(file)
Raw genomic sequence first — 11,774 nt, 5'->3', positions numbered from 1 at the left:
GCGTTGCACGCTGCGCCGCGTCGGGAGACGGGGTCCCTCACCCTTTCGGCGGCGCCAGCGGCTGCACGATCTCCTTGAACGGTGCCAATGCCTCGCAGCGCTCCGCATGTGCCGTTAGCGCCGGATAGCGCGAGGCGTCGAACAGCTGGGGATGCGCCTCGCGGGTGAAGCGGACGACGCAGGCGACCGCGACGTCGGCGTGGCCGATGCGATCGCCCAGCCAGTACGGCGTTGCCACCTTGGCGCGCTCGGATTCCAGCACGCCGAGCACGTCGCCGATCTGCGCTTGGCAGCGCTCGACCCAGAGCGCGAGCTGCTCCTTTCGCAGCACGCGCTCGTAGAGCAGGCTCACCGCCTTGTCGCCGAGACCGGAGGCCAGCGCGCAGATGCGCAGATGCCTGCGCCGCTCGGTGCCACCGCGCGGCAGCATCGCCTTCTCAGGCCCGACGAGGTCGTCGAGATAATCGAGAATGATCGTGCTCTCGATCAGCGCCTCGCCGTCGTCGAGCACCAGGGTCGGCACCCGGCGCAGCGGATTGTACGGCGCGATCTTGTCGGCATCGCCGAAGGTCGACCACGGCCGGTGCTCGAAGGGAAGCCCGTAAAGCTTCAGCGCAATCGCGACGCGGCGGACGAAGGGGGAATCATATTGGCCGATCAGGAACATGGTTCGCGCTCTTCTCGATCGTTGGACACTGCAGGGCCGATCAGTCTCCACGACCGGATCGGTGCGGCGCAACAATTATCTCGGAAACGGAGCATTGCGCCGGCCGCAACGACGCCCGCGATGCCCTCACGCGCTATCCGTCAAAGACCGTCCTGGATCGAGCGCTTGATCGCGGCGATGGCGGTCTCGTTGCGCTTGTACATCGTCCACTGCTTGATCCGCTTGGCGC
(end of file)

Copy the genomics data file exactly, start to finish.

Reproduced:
Raw genomic sequence first — 11,774 nt, 5'->3', positions numbered from 1 at the left:
GCGTTGCACGCTGCGCCGCGTCGGGAGACGGGGTCCCTCACCCTTTCGGCGGCGCCAGCGGCTGCACGATCTCCTTGAACGGTGCCAATGCCTCGCAGCGCTCCGCATGTGCCGTTAGCGCCGGATAGCGCGAGGCGTCGAACAGCTGGGGATGCGCCTCGCGGGTGAAGCGGACGACGCAGGCGACCGCGACGTCGGCGTGGCCGATGCGATCGCCCAGCCAGTACGGCGTTGCCACCTTGGCGCGCTCGGATTCCAGCACGCCGAGCACGTCGCCGATCTGCGCTTGGCAGCGCTCGACCCAGAGCGCGAGCTGCTCCTTTCGCAGCACGCGCTCGTAGAGCAGGCTCACCGCCTTGTCGCCGAGACCGGAGGCCAGCGCGCAGATGCGCAGATGCCTGCGCCGCTCGGTGCCACCGCGCGGCAGCATCGCCTTCTCAGGCCCGACGAGGTCGTCGAGATAATCGAGAATGATCGTGCTCTCGATCAGCGCCTCGCCGTCGTCGAGCACCAGGGTCGGCACCCGGCGCAGCGGATTGTACGGCGCGATCTTGTCGGCATCGCCGAAGGTCGACCACGGCCGGTGCTCGAAGGGAAGCCCGTAAAGCTTCAGCGCAATCGCGACGCGGCGGACGAAGGGGGAATCATATTGGCCGATCAGGAACATGGTTCGCGCTCTTCTCGATCGTTGGACACTGCAGGGCCGATCAGTCTCCACGACCGGATCGGTGCGGCGCAACAATTATCTCGGAAACGGAGCATTGCGCCGGCCGCAACGACGCCCGCGATGCCCTCACGCGCTATCCGTCAAAGACCGTCCTGGATCGAGCGCTTGATCGCGGCGATGGCGGTCTCGTTGCGCTTGTACATCGTCCACTGCTTGATCCGCTTGGCGC